Teaching Profession

Can Boys Help Girls Who Have Body Image Issues?

By Jordan Moeny — March 18, 2015 2 min read
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What’s the best way to encourage positive body image in girls? Have older boys tell them what the perfect woman looks like, according to a UK child health expert.

Aric Sigman, author of The Body Wars: Why Body Dissatisfaction Is at Epidemic Proportions, presented on the topic today at a professional development event hosted in London by the Headmasters’ and Headmistresses’ Conference. According to The Telegraph, Sigman says that teachers should have boys in higher grades talk to female students about the non-physical qualities that they find attractive, like personality.

The boys should also explain that stereotypical ideas of attractiveness aren’t necessarily true, Sigman says: “There are women who appear model-perfect visually but are just not sexy and there are girls who do not seem model material but are very attractive.” He added, according to The Daily Mail, “Today men are in a position to countercheck the prevailing highly damaging generalisation that female body fat is unattractive and disliked by males.”

So basically, the best way to make girls worry less about having a perfect body is to have teenage boys—who are well-known for their tact, honesty, and sense of judgment—tell them what they like in a woman.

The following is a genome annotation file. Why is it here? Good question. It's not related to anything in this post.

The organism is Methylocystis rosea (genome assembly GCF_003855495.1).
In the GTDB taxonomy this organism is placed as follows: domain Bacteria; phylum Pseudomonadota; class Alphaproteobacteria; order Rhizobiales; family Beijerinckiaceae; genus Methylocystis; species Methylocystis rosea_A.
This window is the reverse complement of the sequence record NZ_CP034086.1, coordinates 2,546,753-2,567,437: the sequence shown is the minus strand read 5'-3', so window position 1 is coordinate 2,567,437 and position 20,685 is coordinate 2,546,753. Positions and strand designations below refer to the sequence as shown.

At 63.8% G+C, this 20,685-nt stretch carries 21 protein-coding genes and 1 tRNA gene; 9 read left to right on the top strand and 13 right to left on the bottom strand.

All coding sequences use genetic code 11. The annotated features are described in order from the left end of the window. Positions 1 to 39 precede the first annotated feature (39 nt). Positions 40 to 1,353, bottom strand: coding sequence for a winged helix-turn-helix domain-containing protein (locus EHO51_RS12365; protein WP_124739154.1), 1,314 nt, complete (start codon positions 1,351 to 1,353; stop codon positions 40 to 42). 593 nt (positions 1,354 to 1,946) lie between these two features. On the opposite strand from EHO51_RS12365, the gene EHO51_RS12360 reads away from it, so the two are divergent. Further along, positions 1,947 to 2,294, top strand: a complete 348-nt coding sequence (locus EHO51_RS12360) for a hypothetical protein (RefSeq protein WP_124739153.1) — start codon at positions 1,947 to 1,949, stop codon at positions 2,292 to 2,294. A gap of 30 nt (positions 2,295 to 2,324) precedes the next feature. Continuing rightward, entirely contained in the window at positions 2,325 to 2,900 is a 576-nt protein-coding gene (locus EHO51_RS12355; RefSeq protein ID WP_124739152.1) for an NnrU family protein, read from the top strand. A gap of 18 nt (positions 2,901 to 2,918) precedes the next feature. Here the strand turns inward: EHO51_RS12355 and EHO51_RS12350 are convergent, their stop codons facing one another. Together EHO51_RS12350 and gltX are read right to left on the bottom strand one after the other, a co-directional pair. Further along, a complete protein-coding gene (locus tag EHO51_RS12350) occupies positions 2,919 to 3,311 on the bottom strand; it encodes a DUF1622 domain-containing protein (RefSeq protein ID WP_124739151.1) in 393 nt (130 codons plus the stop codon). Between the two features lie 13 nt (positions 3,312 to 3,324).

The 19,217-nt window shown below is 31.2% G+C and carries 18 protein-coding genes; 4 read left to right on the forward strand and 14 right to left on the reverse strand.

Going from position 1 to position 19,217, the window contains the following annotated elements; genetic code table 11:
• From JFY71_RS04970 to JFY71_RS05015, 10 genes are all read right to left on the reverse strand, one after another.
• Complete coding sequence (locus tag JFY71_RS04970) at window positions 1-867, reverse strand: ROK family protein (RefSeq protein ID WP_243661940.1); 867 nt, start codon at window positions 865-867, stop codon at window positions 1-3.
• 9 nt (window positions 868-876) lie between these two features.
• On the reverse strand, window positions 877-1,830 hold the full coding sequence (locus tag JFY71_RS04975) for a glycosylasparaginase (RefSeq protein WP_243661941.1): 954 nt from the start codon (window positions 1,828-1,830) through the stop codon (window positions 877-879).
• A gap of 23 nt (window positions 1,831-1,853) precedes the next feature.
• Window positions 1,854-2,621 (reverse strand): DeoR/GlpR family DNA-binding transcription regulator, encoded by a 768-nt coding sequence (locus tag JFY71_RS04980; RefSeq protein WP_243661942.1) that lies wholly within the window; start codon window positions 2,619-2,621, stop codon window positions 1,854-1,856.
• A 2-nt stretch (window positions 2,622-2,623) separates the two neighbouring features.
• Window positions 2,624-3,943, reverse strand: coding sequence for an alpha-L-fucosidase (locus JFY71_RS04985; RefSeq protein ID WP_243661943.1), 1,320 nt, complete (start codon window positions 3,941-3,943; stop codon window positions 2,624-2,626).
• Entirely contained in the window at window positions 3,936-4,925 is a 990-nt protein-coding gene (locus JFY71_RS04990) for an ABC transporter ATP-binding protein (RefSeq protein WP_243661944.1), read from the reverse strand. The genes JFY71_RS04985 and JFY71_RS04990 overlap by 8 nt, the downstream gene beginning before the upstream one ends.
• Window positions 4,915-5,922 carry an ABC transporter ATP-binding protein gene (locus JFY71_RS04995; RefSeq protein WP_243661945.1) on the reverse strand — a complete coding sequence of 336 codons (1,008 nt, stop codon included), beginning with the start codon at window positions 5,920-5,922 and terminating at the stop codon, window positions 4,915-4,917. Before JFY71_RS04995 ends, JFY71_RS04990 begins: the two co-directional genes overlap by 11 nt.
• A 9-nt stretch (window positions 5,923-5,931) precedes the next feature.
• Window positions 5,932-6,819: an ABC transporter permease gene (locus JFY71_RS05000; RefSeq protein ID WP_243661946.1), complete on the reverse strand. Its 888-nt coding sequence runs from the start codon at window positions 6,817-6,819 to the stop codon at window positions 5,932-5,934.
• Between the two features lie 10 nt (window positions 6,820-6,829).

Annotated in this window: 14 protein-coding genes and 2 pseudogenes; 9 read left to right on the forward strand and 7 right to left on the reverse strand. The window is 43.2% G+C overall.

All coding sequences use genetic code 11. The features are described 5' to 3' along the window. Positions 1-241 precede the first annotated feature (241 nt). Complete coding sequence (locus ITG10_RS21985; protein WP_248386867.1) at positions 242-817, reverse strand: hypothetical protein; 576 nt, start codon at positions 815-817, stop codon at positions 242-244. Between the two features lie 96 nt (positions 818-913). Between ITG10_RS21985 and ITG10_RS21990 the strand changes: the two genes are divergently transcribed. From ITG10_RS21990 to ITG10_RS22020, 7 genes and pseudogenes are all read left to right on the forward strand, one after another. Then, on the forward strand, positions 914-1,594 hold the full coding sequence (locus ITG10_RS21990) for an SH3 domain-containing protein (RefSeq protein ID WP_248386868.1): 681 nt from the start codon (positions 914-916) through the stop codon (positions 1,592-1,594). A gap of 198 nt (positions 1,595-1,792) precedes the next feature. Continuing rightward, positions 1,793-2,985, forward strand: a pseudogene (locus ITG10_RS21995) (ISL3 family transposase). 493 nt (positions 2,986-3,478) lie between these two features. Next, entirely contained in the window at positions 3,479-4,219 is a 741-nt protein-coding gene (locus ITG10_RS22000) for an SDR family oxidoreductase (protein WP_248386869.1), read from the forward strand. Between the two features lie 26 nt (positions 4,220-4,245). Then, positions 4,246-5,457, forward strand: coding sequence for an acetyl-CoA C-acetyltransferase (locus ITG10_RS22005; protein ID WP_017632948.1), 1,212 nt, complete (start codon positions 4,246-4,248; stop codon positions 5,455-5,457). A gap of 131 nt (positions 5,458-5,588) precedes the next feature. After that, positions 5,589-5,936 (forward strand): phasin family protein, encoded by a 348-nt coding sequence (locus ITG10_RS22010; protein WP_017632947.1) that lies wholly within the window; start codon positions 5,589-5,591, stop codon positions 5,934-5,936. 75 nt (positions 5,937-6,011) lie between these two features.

Not everyone thinks this is especially wise approach. In a response to Sigman (also for The Telegraph), Natasha Devon, founder of the UK-based body image and mental health education group Self-Esteem Team, took issue with the idea that girls’ self-confidence should be based on what their male peers think of them. She writes, “Our relationship with our bodies and sense of self-worth shouldn’t be subcontracted to anyone. It should come from within.”

Sigman does make some reasonable points, pointing out that the lack of body diversity in media can contribute to poor body image among girls. However, Devon argues that Sigman’s advice to educators would be ineffective in combating a problem caused by the media and beauty industry, not by men’s personal opinions of women. If boys and men aren’t causing the problem, she says, it’s unreasonable to expect them to be able to fix it.

Along with several other voices of dissent on Twitter, Devon has also pointed out Sigman overlooks the body image issues that teenage boys often face themselves—not to mention the fact that not all girls are interested in what boys are attracted to, nor are all boys attracted to girls.

Teachers who are interested in talking about body image with their students have plenty of options to choose from. The Guardian Teacher Network has a collection of resources for working with younger students, and the University of Washington has a similar page for teens. Other organizations provide ideas for lessons about stereotypes, discussions about obesity, and more. None of these options, however, involve having boys give their opinions on girls’ bodies.

Image: A 1934 ad for Kelp-a-Malt weight-gain tablets shows that while ideas about dieting and the “ideal” body have changed over time, body image issues are nothing new. Image via Modern Mechanix.

A version of this news article first appeared in the Teaching Now blog.